What is it there on the shower wall? At first glance it seems that this is just stacked white subway tile. But when having a close look at the top, we will discover our favorite herringbone pattern! This picture proves conclusively that even simple white herringbone tile can look intriguing and more dynamic when laid at the right angle. You can borrow a page from this lovely combination of vertical and herringbone design or get inspired by the pure 90 degree project below.

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The idea works fine for flooring, too. By taking it on board, you get a great chance to add some geometric charm and stylish clean lines to your space, while making your floors look unusual and eye-catching.

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Sure, nothing can prevent you from turning your herringbone scheme horizontal. This creates an active pattern, brining vibe even into a simple subway design like it is shown on the following image.

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herringbone tile niches and accent

Walls, floors, backsplashes – these are the obvious areas of tile application. But don’t forget about its minor usage like decorating niches and creating beautiful installations! This is where a herringbone tile pattern comes in handy, as its sophisticated look is just perfect for adding dynamics and building eye-catching focal points. When set against a background of plain subway tile, the pattern shows up with its continuous up-and-down flow, but this combination is not the only choice, though the most frequent one. Look, how you can mix tile sizes and schemes, blending a zigzag accent wall into a mosaic backsplash design.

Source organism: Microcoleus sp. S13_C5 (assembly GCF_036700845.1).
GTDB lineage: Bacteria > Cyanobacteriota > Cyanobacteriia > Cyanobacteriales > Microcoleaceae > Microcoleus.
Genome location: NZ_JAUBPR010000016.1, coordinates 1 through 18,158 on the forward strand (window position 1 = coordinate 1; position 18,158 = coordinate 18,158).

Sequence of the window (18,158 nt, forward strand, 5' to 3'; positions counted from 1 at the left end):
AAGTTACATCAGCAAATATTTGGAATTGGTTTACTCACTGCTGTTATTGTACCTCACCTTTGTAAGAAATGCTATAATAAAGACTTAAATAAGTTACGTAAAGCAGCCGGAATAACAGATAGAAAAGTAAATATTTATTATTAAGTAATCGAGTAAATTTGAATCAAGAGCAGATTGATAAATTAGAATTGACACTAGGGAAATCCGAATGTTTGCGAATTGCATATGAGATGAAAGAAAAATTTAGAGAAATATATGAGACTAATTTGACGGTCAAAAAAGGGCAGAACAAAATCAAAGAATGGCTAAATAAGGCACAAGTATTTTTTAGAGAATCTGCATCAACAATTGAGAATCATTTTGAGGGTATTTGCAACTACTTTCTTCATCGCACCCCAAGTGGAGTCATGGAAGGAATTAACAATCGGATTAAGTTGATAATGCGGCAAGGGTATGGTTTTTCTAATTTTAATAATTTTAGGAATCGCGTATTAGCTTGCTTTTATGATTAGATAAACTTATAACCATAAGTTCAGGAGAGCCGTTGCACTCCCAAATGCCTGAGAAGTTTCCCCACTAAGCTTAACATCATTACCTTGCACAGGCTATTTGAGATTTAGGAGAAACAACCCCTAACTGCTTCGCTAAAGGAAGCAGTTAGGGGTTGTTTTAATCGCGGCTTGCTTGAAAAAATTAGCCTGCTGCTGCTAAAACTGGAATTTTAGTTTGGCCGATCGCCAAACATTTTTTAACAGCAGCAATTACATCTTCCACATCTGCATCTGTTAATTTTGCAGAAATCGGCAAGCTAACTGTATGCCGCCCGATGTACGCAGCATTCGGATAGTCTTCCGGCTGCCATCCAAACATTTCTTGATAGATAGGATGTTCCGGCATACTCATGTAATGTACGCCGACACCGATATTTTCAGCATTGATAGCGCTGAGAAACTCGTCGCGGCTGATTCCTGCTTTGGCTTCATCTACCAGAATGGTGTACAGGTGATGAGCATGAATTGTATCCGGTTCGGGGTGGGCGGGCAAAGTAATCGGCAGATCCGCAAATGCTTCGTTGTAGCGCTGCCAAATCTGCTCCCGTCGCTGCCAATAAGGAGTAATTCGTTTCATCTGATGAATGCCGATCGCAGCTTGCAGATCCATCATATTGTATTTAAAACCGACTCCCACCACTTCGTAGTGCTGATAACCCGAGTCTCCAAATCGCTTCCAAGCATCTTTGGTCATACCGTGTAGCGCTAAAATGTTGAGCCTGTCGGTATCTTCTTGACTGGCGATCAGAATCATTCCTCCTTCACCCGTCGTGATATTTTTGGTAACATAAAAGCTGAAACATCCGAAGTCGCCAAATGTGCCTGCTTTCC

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Experienced and bold DIY interior designers can take some risk and mix different textures, colors and patterns, for example adding a blue grey glass herringbone pattern to a grayish stone-textured tiles.

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herringbone tile fireplace installations

Let’s be consistent – if the herringbone pattern is great for creating accents, then it is just the thing for decorating fireplaces. Fireplace is a natural focal point in any space, so let it really pop with carefully chosen herringbone subway tile. The most common design is top-to-bottom tiling, but you are free to combine different layouts, colors and textures in one project – everything goes when you need to create a unique interior design item. In particular, you can emphasize only the hearth of your fireplace, while keeping the mantel face neutral, or underline the mantel vibe, framing it with simple heart design.

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And sure, you can get a nice aesthetic feel by tiling a decorative firebox, while keeping the surround simple and clean.

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If you think about DIY tiling project, read this useful guide on fireplace tiling to understand the scope of work to be done.


herringbone tile transition

We adore tile for its ability to mix well with many other interior materials like natural wood and stone, glass, metal and even plastic. Take it as an exciting opportunity to make an amazing visual impact by combining tiles with other materials within a tailor-made herringbone pattern. Besides, you can use materials wisely for zoning, like it is shown on the photo above – tile is used near a vanity to save wood from moisture.

However, you are not limited to materials blends, as well as to flooring. The unique transition can be created with color and texture mixing in both floor and wall projects.